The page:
In a standalone movie we are used to our main hero eventually doing the right thing. He will suffer and make mistakes he might not even be the best role model (i.e. Batman’s actions in The Dark Knight) but at the end he will redeem himself and evolve in some way.
With a teamup movie this absolute is gone. Now we have superheroes representing different virtues of mankind and showing the conflicts when they face tough situations. Sure Superman’s ideals are noble and worth striving for, but Batman will stand next to Superman and keep reminding him that his worldview is a tad too naive… while Superman is at the end everything we should be, Batman is the rational voice, the one that tries to bridge those almost god-like ideals with our everyday life.
In the hands of a talented writer and director a Superhero teamup can be one of the most thoughtful and ambitious superhero movies we have ever seen.
Yet there is still the but… where all my fears arise:
It’s already a tough job for anyone to try and bring a superhero on screen let alone deliver an outstanding movie. The source though very rich can often be restricting, the fanbase downright bitchy about every little change (Oh no Heath Ledger will never be a good Joker! We want Venom in Spiderman 3!) and you might not be able to do what you want with the characters because of sequels and continuity (i.e. Gordon can only be fake-dead). If you can still manage to pull of a Spider-Man 2 or an Iron Man then congrats, but with an ongoing Avengers movie there is even more stuff to watch out and while the saying that restrictions can be more usefull for creativity than unlimited possibilities might be true to some extend I still don’t think that a director who tries to put a decent Superman adaption on screen should care about what Green Lantern is doing right now – leave that kind of thinking to the fans and deliver a solid Superman movie that stands on it’s own two feet.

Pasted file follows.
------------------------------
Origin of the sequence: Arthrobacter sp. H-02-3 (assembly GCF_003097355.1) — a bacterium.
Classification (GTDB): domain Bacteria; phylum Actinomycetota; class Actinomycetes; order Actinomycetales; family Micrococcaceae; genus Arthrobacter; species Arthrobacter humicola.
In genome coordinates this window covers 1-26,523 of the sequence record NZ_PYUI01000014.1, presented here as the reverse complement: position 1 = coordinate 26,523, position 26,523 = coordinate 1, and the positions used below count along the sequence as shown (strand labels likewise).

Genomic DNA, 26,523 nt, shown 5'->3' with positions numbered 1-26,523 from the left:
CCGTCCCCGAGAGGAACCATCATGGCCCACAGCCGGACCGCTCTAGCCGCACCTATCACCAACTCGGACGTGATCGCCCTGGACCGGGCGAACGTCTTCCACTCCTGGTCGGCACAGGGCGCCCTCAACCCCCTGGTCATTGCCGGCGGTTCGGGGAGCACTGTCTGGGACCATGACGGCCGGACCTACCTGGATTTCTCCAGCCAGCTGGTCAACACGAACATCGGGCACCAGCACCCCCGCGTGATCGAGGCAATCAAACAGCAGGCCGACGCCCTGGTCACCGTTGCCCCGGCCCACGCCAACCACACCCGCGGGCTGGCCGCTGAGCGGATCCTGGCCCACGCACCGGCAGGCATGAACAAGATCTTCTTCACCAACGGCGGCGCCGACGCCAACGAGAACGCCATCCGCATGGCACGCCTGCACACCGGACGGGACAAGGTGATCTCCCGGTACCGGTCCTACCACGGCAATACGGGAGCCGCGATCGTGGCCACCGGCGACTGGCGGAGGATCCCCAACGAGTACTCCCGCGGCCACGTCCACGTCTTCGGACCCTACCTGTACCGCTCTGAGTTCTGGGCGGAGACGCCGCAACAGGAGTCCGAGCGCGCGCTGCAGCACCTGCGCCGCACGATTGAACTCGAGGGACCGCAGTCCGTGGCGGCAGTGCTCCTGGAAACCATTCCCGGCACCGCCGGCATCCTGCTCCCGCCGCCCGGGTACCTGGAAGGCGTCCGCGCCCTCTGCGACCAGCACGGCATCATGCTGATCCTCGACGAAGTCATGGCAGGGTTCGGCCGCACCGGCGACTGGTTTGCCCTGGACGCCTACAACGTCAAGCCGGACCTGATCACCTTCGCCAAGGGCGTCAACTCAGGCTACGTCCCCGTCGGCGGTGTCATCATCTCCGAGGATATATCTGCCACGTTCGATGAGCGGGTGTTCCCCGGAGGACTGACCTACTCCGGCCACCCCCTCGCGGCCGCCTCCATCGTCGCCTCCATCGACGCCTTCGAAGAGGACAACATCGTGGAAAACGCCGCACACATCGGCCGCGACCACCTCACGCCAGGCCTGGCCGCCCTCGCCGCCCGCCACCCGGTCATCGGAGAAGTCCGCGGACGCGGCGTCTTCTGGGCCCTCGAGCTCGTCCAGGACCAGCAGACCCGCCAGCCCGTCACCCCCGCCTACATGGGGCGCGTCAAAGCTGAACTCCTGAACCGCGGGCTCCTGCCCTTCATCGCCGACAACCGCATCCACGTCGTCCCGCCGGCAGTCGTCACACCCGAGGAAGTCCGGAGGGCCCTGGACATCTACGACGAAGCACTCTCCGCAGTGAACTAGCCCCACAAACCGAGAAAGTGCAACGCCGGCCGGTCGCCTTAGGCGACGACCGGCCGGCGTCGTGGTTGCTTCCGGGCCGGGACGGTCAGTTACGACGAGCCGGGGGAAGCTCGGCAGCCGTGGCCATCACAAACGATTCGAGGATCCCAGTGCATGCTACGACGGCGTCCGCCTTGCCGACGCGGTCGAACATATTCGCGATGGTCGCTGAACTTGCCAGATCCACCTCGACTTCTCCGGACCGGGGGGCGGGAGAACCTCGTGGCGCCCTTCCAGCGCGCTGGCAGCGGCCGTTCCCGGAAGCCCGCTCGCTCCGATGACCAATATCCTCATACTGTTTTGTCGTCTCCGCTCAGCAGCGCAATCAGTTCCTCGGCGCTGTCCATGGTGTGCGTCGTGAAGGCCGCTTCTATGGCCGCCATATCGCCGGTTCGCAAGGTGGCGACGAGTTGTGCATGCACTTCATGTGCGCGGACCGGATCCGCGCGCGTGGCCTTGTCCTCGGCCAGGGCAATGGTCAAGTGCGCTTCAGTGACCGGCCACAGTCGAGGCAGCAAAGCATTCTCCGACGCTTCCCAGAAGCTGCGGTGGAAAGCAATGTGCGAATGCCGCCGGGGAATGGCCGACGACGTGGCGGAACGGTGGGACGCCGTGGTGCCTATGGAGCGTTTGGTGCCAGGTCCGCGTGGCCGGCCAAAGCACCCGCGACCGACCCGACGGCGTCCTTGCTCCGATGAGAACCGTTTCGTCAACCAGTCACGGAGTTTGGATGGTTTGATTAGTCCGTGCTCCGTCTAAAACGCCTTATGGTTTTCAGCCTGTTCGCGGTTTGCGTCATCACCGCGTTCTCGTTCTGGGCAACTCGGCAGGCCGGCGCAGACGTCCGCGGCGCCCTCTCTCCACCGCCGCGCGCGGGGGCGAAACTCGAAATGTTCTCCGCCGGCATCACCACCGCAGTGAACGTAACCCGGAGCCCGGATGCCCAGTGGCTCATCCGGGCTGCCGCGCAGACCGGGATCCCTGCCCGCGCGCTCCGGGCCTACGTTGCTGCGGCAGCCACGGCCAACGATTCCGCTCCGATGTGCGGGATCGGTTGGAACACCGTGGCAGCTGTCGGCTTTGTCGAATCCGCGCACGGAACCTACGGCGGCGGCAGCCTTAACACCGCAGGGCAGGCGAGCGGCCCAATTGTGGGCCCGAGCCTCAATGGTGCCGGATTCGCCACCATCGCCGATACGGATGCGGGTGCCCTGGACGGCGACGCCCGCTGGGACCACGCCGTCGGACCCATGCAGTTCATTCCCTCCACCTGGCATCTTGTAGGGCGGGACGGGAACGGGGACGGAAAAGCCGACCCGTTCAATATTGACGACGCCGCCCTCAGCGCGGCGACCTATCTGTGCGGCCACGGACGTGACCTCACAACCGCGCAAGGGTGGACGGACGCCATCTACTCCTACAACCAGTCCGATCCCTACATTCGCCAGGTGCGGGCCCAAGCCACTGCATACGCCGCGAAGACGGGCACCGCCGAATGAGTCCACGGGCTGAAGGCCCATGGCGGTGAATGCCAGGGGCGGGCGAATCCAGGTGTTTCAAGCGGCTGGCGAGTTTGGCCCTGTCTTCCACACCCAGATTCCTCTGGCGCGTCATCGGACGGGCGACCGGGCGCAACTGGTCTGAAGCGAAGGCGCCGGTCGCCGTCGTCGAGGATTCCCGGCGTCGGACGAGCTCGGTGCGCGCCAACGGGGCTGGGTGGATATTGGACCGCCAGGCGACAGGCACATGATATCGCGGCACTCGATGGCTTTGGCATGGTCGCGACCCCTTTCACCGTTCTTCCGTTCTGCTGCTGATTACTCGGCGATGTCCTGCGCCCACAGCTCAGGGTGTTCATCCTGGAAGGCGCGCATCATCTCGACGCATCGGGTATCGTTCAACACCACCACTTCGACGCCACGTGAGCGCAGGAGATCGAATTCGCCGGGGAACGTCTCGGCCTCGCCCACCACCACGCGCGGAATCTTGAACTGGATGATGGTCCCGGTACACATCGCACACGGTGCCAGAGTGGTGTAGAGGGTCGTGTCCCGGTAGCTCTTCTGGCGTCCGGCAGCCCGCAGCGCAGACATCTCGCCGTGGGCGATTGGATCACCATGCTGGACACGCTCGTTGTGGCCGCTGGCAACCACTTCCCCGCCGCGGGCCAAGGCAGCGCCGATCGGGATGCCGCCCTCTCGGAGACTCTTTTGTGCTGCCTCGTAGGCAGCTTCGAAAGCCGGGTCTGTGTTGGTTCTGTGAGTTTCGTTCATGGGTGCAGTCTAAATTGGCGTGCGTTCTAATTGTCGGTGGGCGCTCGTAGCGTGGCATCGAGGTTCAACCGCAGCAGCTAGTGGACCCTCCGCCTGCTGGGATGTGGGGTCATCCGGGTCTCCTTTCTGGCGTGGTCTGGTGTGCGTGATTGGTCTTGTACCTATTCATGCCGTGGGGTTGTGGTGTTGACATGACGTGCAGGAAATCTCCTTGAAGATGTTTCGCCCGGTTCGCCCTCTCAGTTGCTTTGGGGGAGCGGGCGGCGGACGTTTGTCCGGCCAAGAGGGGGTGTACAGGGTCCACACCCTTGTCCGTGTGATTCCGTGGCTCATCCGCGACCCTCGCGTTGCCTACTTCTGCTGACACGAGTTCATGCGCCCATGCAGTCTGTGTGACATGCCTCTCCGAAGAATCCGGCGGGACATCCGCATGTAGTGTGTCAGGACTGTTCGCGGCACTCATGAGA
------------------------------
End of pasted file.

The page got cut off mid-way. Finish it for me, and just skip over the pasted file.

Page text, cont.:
It is also very sad to notice that in an interview after Iron Man John Faverau stated that he would like to have a 3 years gap between the two movies so he can have enough time to get a good movie going. Sadly Marvel forced him to get it down to 2 years and instead of a great movie that rivals the first one we got just an o.k. summerblockbuster.
Turning movies into commercials:
With Iron Man 2 the Avengers have gone from slightly irritating post credits scenes to something that shoves the Avengers story down our throats when everything we wanted to see was a good Iron Man story. When the movie could have time to develop relations between the people we care about (Stark, Pepper, maybe Rhodey or the villain) we are forced to watch Scarlett Johansson and Samuel L. Jackson pop up and hint at the Avengers and constantly remind us that everything around us is somehow connected to a bigger movie.
Let’s just take apart those two characters and find their purpose for the film:
Nick Fury (the director of Shield played by Sam Jackson) appears and talks to Stark about his project. Now if you have no idea about the Marvel universe and not seen the postcredits scene you have no idea who this guy is. If you have seen the sequence after Iron Man and still have no idea about Marvel comics you are probably as confused unless you have a hardcore nerd by yourside who’s squirming his pants and explaining to you that the Avengers will happen in 2012. So apart from irritating us Jackson is here to give Stark a temporary plotdevice for his illness and handing him a second plotdevice to get rid of his illness over the course of the movie.
The second scene with Jackson is another talk about the Avengers which again has nothing to do with the main plot or the theme of Iron Man 2, therefore the scene becomes a waste of time that is only there as a commercial. And while this scene might be irritating and disconnected to the main plot the post-credits scene tops everything that has gone before it by showing us Thor’s hammer. While Incredible Hulk and Iron Man were at least featuring some elements from the same movie this scene is so randomly inserted and has absolutely no other purpose than to further exploit the anticipation of comic book fans.